Residential construction industry built on 'payroll fraud' model

MINNEAPOLIS, Minn. – Jose Ramirez had never heard the term “wage theft,” but he knew he was being cheated when a roofing subcontractor refused to pay him.

“We finished a couple houses, roofing houses, and we tried to collect the money and the guy said, ‘I haven’t gotten paid by our boss,'” he recalls. “That was a big project. I mean, we were shingling one house, putting back shingles, moving to the next one, and eventually there was two of them where I did not get paid. I told the guy, ‘That’s it. I can’t keep working until you pay me those two houses.'”

“So they stop answering the phone, you start chasing them for the money, and then suddenly, they disappear . . . and there you go – you got two weeks without pay . . . So you have to figure out how you’re going to support your family.”

Today, Ramirez is one of the lucky ones. After seeing a billboard advertising the carpenters union, he called and signed up. He spent several years with a reputable contractor and just recently became an instructor in the training center operated by the North Central States Regional Council of Carpenters.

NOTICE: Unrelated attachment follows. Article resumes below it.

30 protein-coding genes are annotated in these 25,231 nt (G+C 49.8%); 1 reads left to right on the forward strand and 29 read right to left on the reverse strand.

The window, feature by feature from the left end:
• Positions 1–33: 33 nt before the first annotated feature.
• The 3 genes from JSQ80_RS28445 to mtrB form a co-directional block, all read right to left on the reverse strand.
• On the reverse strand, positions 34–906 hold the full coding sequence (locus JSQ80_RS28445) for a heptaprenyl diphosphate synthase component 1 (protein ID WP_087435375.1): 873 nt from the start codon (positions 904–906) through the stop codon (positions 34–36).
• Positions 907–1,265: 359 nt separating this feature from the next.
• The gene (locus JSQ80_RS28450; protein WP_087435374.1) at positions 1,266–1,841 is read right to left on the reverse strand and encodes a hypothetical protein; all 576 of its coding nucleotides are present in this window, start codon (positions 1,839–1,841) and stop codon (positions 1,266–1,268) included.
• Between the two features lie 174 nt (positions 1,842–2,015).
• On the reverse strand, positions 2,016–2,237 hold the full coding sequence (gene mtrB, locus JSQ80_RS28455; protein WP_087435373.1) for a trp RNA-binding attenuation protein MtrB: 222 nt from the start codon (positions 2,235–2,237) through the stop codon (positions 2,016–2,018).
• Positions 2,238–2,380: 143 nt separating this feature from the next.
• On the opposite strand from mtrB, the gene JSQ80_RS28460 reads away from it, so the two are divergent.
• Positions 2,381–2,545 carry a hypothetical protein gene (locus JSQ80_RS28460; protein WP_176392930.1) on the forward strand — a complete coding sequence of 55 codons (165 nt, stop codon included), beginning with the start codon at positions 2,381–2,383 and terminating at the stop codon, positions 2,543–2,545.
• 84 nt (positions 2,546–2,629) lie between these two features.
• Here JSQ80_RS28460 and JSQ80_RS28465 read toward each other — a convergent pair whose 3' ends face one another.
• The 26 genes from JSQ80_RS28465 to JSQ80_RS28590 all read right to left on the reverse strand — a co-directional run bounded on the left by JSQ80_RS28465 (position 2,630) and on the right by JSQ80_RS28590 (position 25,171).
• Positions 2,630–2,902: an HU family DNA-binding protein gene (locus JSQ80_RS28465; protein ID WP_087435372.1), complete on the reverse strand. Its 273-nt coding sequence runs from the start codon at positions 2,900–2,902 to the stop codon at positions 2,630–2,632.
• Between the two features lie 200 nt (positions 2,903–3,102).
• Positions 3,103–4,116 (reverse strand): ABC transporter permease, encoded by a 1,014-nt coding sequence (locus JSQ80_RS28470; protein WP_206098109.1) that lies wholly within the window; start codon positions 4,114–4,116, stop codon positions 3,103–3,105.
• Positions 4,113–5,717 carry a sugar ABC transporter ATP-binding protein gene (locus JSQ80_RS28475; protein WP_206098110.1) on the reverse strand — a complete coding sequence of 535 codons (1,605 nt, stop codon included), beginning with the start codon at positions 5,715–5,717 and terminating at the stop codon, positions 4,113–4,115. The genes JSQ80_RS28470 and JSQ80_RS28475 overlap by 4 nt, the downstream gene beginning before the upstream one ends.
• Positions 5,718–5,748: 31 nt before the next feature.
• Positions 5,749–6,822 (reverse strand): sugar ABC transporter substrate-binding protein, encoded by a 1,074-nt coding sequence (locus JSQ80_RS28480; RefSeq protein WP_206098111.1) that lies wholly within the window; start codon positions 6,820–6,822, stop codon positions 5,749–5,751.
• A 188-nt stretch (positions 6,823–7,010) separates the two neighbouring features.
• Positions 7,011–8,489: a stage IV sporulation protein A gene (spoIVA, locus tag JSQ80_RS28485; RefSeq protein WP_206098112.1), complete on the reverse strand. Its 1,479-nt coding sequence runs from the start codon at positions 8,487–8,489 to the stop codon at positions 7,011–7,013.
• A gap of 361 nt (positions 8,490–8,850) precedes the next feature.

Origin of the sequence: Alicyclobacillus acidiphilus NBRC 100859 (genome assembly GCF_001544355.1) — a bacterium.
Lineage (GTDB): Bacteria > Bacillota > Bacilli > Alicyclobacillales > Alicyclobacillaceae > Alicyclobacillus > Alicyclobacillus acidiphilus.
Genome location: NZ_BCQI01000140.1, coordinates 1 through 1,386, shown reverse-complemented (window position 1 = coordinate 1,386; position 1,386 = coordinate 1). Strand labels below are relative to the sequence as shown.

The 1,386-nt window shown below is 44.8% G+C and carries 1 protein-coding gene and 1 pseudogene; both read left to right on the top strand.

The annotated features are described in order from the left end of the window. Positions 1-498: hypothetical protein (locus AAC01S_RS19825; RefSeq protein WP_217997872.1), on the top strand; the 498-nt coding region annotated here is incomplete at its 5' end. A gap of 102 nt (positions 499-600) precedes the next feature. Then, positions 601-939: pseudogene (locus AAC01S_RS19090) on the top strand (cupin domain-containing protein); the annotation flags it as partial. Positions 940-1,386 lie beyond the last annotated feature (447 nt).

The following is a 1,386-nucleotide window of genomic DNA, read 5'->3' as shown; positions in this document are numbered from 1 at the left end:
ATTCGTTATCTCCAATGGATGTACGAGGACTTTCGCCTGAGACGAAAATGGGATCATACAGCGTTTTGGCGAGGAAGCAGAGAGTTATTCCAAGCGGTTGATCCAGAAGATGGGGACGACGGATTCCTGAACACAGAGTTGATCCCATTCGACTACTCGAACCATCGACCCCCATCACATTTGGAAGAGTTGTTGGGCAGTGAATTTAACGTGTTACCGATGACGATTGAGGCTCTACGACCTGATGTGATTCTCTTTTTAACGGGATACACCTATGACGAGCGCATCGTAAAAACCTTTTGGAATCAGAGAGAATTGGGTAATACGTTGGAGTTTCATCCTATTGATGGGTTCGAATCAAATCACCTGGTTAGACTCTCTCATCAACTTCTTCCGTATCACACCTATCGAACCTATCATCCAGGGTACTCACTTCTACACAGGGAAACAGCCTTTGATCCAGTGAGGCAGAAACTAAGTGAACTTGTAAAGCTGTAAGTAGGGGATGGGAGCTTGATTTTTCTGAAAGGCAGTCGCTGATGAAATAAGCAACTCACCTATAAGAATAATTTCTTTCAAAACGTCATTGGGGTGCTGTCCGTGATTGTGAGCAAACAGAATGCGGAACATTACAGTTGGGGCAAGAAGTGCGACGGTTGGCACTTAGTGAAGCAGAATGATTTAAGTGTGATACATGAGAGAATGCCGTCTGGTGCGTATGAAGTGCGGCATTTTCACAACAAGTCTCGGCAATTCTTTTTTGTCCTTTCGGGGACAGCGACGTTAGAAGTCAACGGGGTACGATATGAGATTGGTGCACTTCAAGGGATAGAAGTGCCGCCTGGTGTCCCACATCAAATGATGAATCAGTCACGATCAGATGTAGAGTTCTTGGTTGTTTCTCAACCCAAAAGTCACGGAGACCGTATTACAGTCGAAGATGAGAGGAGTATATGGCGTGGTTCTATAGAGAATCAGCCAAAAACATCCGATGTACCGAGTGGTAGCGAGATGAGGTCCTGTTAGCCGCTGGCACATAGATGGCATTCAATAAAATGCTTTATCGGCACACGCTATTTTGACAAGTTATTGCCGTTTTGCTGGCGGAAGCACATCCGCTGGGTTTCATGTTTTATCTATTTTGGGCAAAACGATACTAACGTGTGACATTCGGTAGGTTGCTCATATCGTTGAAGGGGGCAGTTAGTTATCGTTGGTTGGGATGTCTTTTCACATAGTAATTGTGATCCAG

Looking back, Ramirez realizes that not getting paid to roof two houses was just the tip of the iceberg. He was being cheated every day on the job, forced to work long hours without overtime pay. Often, he never got a paystub to track whether or not he was being paid for all the hours he worked.

Fortunately, he did not get injured on the job. Even though construction employers are required to carry workers’ compensation insurance, untold numbers of injured workers have been fired, left to try to get medical help on their own.

“Back in the day, I didn’t know that you had those rights,” said Ramirez. “I have friends who still work the same way. Depending on the situation that they have, some people don’t think they have a choice but to work that way. People have to make a living.”

Tens of thousands of construction workers are victims of wage theft in Minnesota ever year, but no one knows the exact number. Some of the workers are undocumented and afraid to come forward. Many, regardless of their background or citizenship status, simply don’t know that they are being cheated.

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Source: Workday Minnesota

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